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End of an era for Venture Capital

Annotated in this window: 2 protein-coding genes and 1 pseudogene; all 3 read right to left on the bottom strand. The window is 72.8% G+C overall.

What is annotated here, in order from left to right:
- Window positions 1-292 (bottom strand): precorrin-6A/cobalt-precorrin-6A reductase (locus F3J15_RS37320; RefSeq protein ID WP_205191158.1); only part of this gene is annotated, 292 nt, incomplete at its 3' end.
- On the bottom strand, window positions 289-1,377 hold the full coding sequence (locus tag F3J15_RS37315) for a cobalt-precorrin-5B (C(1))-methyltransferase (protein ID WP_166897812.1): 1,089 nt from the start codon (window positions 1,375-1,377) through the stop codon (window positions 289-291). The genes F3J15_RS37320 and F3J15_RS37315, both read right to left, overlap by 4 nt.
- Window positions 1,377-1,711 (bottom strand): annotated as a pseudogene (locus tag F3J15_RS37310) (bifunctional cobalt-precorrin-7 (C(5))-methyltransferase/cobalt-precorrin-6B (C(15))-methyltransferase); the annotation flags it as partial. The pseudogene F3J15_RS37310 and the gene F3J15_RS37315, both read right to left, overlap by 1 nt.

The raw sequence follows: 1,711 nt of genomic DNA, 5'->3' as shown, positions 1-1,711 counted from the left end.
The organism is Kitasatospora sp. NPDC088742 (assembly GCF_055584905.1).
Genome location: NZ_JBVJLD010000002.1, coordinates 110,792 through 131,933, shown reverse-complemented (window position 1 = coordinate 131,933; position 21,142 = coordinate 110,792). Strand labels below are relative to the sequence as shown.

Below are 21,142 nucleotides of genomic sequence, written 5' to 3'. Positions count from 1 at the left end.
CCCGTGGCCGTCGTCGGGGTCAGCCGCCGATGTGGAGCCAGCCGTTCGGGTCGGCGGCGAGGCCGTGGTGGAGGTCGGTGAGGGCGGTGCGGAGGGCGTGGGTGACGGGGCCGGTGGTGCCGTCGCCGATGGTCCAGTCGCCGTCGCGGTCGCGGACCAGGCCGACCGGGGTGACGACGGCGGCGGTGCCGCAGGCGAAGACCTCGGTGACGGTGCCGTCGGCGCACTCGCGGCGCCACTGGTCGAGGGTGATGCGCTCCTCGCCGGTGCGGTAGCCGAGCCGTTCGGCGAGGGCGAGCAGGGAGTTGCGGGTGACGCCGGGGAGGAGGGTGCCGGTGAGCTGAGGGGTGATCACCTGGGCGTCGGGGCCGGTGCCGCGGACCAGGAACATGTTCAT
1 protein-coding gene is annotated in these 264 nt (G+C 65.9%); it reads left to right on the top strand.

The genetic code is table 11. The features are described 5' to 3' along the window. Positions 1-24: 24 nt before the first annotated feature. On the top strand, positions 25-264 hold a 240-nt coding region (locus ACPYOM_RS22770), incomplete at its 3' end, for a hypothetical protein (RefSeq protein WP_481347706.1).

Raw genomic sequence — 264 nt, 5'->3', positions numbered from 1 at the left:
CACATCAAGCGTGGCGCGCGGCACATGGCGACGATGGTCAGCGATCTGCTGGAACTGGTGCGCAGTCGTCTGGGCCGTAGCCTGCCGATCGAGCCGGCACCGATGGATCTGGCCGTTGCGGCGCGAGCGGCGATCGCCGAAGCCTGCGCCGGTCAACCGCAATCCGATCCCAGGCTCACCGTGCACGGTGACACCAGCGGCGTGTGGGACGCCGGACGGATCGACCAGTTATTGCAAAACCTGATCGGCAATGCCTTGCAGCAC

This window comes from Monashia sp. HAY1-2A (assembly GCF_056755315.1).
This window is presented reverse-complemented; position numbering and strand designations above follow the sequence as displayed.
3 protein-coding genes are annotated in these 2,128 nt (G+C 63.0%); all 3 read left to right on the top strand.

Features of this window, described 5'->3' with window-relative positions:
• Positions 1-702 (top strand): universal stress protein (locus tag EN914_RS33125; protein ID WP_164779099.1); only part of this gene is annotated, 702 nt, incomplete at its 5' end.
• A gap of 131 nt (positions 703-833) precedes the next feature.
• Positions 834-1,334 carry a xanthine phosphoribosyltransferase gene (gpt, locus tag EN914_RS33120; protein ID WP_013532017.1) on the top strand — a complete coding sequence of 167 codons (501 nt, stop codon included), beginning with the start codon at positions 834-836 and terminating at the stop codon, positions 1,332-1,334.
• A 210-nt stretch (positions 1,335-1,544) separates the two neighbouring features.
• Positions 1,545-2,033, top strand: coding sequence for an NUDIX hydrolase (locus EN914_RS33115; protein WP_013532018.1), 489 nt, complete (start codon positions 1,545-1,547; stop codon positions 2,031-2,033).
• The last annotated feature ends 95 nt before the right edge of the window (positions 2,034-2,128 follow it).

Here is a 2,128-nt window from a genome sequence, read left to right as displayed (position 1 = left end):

Seeing the news last night about John Moulton quitting Alchemy made me reflect on the passing of another of the old guard out of the mainstream.  Of course we’ll still hear about John and likely he’ll still do deals but Alchemy was in many ways a tangible expression of his philosophy and style for venture capital.  Can we forget him trying to do the Rover deal – promising to revive the British sports car – when everyone else thought it too hard (though of course he was thwarted).  Similarly Ronald Cohen at Apax (another house that has morphed from VC to PE).  We will forever associate them with a buccaneering era for the industry – when it was being formed and shaped.  Am I allowed to use the term buccaneer?  Hope the FSA aren’t listening.  Another figure from that era is Michael Stoddart whose Electra was one of the pioneers – he’s still involved at FFP of course.  I ought to mention that Michael was so generous in his help in moving entrepreneurship forward at London Business School – he like Moulton and Cohen had great instincts for seeing opportunities.  So many of the generation they nurtured grew up alongside each other on the BVCA courses or at 3i during its now-abandoned VC phase (another strategic cock-up).  Now who replaces these and other figures from that era?  There seem to be a lot of ‘professionals’ – by which I really mean ‘company men’  who have followed career tracks in banking and accounting.  These were always breeding grounds for VCs but of course banks and accounting practices have developed more homogeneous standards, become machines that feed anonymous executives who can navigate the internal politics.  Gone is the camaraderie of being a young ‘Investment Exec’ at 3i or sitting in those BVCA courses.  I guess you’d expect all this in a maturing industry that is growing out of its cottage-industry roots.  Am I alone though in wondering whether we’ve lost something along the way?  Some flair, a real nose for a deal, an entrepreneurial creativity that sees beyond all that expensive due diligence?  I don’t know the team that John leaves behind at Alchemy but his resignation letter is pretty clear in saying they are unproven.  How can people become so senior in the industry and not be incredibly well-known?  I’m sure the VC industry is bigger and more professional than it used to be but where are the new personalities to inspire us and to figure out where to go next in these desperate times?

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